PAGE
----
To manage quite demanding syllabi, there is a mandatory additional contact hour that allows review of material, question-and-answer, and more frequent testing; so, students have 3 lecture hours and 1 lab hour each week. And Emory College offers a supplemental instruction program based on peer tutoring, an important resource.

Substantial integration of life science topics is key both to the educational purpose and to student interest. This has been underscored with presentations by biology faculty on topics such as population biology and modeling physiological systems such as the neuron. In teaching inferential statistics, it is important to emphasize experimental design and to use real experimental data. Coordination of several text and Web sources is required.

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Unlike the situation in physics-oriented calculus education, there are not many texts that address the range of topics required. The choice of proper content and textbooks for MCN is also a challenge. There are several excellent textbooks on the application of mathematical methods in the neurosiences, including Foundations of Cellular Neurophysiology Johnston and Wu, , Computational Cell Biology Fall et al. From our perspective, the most balanced representation of mathematical concepts used in the modern neurosciences is presented in Theoretical Neuroscience: Computational and Mathematical Modeling of Neural Systems Dayan and Abbott, For example, Dayan and Abbott consider not only excitability of individual neurons and dynamics of activity in neuronal networks but also information-theoretic approaches to neuronal code and learning in neuronal networks—important themes that are often underrepresented in textbooks.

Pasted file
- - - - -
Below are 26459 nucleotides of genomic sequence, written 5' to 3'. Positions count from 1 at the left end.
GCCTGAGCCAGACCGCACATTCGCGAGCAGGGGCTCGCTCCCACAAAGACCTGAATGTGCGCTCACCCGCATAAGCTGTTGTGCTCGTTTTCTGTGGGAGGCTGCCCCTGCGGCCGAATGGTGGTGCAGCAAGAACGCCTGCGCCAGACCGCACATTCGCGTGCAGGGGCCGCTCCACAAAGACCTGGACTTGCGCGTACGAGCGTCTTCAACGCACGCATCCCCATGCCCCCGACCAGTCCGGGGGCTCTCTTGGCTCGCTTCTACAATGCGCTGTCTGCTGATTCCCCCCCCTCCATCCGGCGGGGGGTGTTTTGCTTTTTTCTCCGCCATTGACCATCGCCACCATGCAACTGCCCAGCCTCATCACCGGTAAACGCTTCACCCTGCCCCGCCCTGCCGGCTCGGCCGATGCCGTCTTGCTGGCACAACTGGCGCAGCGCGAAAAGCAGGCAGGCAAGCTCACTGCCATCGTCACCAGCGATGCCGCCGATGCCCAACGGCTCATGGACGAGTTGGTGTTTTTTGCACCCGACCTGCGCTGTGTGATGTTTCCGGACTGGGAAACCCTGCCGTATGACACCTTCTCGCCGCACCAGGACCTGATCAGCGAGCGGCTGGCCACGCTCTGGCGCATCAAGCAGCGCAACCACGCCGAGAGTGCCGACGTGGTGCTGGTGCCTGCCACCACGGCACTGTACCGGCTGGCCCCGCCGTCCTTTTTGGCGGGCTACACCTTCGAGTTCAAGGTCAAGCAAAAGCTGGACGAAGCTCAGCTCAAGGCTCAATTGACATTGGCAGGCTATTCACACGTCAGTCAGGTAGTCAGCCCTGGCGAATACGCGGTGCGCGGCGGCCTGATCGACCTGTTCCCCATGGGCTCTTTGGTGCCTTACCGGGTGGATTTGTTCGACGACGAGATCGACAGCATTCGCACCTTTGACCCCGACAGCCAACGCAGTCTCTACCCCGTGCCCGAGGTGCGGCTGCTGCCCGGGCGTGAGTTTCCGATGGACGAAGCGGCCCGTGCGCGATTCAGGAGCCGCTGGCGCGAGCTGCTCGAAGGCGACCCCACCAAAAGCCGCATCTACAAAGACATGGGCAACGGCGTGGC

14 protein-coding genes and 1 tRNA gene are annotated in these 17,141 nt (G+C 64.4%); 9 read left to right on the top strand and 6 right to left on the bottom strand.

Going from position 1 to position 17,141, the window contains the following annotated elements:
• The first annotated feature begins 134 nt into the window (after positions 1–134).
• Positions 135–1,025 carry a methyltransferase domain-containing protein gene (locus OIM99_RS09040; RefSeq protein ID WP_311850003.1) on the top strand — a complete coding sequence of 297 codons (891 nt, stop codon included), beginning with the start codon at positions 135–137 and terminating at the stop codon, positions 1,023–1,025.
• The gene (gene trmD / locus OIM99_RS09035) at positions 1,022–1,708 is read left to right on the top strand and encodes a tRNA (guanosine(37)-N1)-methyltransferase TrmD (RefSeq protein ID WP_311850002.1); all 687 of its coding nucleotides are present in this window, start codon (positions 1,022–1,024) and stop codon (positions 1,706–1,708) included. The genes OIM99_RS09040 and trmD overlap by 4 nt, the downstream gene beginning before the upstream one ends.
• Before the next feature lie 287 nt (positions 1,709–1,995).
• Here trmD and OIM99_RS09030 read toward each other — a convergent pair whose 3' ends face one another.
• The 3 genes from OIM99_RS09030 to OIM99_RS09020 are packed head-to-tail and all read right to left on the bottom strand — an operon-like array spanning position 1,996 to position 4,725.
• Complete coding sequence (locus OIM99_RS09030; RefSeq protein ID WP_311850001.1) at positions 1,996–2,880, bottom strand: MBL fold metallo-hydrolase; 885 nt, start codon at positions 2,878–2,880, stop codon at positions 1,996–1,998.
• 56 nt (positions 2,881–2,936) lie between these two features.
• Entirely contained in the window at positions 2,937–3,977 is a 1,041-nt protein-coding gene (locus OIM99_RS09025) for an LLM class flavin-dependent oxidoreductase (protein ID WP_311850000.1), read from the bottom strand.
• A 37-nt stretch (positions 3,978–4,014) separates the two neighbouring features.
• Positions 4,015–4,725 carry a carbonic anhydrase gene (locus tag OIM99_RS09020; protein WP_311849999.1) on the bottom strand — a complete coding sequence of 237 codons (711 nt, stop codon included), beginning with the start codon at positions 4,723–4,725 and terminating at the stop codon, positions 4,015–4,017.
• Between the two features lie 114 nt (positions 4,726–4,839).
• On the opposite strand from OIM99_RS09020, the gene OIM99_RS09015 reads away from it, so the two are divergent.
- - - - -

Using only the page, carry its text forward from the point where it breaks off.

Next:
Dayan and Abbott clearly demonstrate how a mathematical approach helps to solve many fundamental problems in neuroscience.

Unfortunately, mathematics is just used and not discussed in the book. Our challenge is to retain the research spirit of the book but adapt the content to undergraduates who have just begun to understand the role of mathematics in neuroscience. However, during the course we referred to other textbooks on specific topics.

For example, when considering modeling neurons with simple nondifferential equations, we used some models and diagrams from Dynamical Systems in Neuroscience: The Geometry of Excitability and Bursting Izhikevich, Another challenge is building adequate enrollment. MCN is an elective course. The health career focus of the majority of majors presents a real challenge. It is hoped that courses such as MCN, supported by the introductory sequence and early independent research opportunities, will be useful in attracting more students intent on science graduate programs, as well as changing the ambitions of current students.

In the early s, the Science and Mathematics Departments at Emory College were meeting regularly to discuss Science , an ambitious faculty, program, and infrastructure development plan. We were eager to expand our majors, individually and in collaborative interdisciplinary programs. We also wanted to modify the premed orientation of the strong majority of lab science majors and to attract more students to our majors intent on graduate education in what have come to be called the science, technology, engineering, and mathematics STEM disciplines.

Even 20 yr ago, it was obvious that the life sciences were being transformed by the essential use of mathematics, statistics, and computing and that the standard physics-based calculus sequence did not provide the right quantitative training for life science majors. We began in — after extended discussions with faculty in biology and biostatistics. Version 1: — Main reference: Mathematics for the Biosciences Cullen, The second course was substantially different from standard Calculus 2, substituting DEs, discrete probability, and inferential statistics for integration techniques and series and sequences.

The course was designed with input from the Department of Biology and was recommended by it for its majors, but it was not required. The course was taught in two small sections each fall, with one section in the spring. During the same years, enrollments in standard, business, and Advanced Placement AP -based calculus were approximately — The department was pleased with the initial offerings but not with the available texts.